(10.) Consists of U.S. Treasury and Export-Import Bank obligations,
not included elsewhere, and of debt securities of U.S. Government
corporations and agencies.

(11.) Includes, primarily, U.S. Government liabilities associated
with military agency sales contracts and other transactions arranged
with or through foreign official agencies; see table 6.

(12.) Consists of investments in U.S. corporate stocks and in debt
securities of private corporations and state and local governments.

(13.) Conceptually, the sum of line 77 and line 39 is equal to
“net lending or net borrowing” in the national income and
product accounts (NIPAs). However, the foreign transactions account in
the NIPAs (a) includes adjustments to the international transactions
accounts for the treatment of gold, (b) includes adjustments for the
different geographical treatment of transactions with U.S. territories
and
Puerto Rico
 , island (2005 est. pop. 3,917,000), 3,508 sq mi (9,086 sq km), West Indies, c.1,000 mi (1,610 km) SE of Miami, Fla.
, and (c) includes services furnished without payment by
financial pension plans except life insurance carriers and private
noninsured pension plans. A reconciliation of the
balance on goods and
services

 from the international accounts and the NIPA net exports
appears in reconciliation table 2 in appendix A in this issue of the
SURVEY OF CURRENT BUSINESS. A reconciliation of the other foreign
transactions in the two sets of accounts appears in table 4.3B of the
full set of NIPA tables.

(14.) Beginning with 2003, includes securities brokers’ claims
on their foreign affiliates. Prior to 2003, they are included in the
claims of nonbanking concerns.

(15.) Beginning with 2003, includes securities brokers’
liabilities to their foreign affiliates. Prior to 2003, they are
included in the liabilities of nonbanking concerns.

(16.) Calculated excluding capital account transactions, net (line
39).

(17.) Equals the sum of financial derivatives for the first,
second, and third quarters of the year. Appears only with the
preliminary release of annual statistics for a given year.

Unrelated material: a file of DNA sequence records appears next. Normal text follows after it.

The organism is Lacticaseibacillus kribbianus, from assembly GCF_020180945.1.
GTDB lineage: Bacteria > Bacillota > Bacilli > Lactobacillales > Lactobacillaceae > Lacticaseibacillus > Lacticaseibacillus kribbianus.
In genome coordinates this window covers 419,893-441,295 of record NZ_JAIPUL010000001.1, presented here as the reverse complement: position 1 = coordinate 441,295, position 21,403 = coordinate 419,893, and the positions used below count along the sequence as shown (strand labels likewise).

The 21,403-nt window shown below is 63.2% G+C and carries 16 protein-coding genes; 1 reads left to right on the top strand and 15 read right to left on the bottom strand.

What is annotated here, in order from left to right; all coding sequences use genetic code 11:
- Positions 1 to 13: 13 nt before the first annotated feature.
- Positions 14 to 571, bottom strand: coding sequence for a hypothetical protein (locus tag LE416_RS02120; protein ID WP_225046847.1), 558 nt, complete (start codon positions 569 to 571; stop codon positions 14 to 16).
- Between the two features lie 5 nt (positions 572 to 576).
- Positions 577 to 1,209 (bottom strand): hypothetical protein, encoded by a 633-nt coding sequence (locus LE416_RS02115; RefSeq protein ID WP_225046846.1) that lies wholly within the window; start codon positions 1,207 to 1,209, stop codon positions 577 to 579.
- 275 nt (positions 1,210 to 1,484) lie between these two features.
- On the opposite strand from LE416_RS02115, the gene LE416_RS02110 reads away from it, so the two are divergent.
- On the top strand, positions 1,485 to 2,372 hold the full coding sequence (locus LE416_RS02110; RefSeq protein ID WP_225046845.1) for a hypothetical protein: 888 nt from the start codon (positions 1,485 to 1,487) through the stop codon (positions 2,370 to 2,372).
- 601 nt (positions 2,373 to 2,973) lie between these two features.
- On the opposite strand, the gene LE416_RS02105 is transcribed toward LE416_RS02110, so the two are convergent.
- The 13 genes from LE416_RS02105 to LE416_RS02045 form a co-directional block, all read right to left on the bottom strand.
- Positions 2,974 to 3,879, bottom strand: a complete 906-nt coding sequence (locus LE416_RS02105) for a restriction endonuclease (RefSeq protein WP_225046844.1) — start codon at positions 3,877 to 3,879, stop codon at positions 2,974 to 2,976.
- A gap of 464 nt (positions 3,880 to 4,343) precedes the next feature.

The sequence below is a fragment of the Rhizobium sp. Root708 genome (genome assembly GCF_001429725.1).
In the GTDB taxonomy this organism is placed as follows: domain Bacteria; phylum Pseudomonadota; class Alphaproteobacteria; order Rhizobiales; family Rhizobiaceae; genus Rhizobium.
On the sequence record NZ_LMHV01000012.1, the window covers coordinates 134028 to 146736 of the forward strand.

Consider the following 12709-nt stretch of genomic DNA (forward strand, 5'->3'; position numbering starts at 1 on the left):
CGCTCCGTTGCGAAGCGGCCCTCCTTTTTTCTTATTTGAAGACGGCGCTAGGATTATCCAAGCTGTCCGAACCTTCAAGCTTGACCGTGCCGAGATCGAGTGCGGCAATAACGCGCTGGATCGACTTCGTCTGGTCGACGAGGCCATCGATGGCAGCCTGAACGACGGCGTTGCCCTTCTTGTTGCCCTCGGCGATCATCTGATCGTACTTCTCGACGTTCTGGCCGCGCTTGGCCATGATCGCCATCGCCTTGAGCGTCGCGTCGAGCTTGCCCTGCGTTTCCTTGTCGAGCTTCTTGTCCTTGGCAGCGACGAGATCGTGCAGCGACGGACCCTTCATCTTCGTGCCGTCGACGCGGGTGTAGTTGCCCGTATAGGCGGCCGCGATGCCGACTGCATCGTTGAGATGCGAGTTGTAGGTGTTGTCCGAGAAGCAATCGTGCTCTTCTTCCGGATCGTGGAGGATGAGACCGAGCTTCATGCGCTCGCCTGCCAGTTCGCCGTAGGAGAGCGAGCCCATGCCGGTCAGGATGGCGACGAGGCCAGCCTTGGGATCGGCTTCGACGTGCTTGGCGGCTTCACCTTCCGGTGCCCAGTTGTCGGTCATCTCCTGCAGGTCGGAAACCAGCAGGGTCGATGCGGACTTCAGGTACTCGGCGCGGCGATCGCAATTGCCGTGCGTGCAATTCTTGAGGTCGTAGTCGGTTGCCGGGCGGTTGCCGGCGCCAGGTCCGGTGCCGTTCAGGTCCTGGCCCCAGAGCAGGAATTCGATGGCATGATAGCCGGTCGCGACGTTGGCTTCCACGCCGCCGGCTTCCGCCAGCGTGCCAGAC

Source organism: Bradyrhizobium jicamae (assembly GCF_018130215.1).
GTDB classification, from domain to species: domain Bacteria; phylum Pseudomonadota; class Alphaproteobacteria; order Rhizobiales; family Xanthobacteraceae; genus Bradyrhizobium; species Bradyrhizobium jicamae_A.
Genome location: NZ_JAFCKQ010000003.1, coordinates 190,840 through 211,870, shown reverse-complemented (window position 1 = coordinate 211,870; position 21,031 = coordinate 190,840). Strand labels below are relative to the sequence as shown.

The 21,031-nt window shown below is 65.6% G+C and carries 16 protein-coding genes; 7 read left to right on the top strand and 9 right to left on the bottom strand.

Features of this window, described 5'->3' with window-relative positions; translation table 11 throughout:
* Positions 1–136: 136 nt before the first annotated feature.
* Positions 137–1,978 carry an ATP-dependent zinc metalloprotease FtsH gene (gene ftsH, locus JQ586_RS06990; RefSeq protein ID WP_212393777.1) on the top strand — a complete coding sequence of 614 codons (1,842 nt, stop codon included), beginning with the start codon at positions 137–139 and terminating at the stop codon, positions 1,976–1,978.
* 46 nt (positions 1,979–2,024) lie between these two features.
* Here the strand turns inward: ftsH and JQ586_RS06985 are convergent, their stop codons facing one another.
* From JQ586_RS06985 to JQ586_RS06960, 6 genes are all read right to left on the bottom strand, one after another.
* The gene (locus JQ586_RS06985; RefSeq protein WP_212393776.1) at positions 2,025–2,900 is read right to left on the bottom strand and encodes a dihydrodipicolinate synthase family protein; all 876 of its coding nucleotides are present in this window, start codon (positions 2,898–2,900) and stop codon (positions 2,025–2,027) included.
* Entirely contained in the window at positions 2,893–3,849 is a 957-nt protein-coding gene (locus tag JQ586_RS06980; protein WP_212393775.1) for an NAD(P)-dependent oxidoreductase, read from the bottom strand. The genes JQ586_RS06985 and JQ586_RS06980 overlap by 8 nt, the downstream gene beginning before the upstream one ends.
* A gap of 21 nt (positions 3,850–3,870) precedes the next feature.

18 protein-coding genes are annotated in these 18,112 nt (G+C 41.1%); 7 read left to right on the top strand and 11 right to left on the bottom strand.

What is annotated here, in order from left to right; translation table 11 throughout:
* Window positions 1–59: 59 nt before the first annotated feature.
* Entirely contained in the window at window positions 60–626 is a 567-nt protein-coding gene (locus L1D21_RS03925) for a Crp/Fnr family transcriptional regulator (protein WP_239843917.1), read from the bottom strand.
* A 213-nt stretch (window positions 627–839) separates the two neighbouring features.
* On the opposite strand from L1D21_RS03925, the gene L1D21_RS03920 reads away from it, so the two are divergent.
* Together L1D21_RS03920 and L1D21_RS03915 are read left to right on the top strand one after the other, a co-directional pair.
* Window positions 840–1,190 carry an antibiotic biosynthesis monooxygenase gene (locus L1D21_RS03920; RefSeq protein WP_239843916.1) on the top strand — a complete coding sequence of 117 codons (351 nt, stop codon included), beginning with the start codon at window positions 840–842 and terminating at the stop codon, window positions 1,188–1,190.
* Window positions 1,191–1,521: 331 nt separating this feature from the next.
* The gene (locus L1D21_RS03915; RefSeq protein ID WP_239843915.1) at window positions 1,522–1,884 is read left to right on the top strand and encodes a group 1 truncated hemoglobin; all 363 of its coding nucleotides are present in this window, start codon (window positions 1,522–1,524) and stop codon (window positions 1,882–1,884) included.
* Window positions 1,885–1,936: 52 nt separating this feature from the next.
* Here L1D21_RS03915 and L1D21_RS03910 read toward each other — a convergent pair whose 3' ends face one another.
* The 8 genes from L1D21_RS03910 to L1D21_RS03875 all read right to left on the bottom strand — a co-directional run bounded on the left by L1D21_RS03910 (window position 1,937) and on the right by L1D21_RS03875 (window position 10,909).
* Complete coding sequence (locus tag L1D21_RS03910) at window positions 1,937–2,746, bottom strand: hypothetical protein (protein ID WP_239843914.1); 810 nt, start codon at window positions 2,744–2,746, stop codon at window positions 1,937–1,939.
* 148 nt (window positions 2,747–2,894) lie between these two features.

Additional footnotes for historical data in July issues of the
SURVEY:

(18.) For 1974, includes extraordinary U.S. Government transactions
with India. See “Special U.S. Government Transactions,” June
1974 SURVEY, p. 27.

(19.) For 1978-83, includes foreign currency-denominated notes sold
to private residents abroad.

(20.) Break in series. See Technical Notes in the June 1989-90,
1992-95, and July 1996-2010 issues of the SURVEY.

Table 2:

(1.) Exports, Census basis, represent transactions values, f.a.s.
U.S, port of exportation; imports, Census basis, represent Customs
values.
Seasonally adjusted

 data reflect the application of seasonal
factors developed jointly by BEA and the U.S.
Census Bureau

 (CENSUS).

(2.) Difference between transactions included in primary source
data provided to BEA by the U.S. Department of Defense and transactions
included in the Census trade data. Negative values may result from
timing differences for transactions recorded in the two data sets.

(3.) Addition for low-value (below reporting threshold)
transactions for 1999-2009 to phase in a revised low-value methodology
that was implemented by CENSUS beginning with statistics for 2010.

(4.) Addition of electric energy exports to Mexico; deduction of
exposed motion picture film for sale or rental; net change in stock of
U.S.-owned grains in storage in Canada; valuation of software exports at
market value; and coverage adjustments for special situations where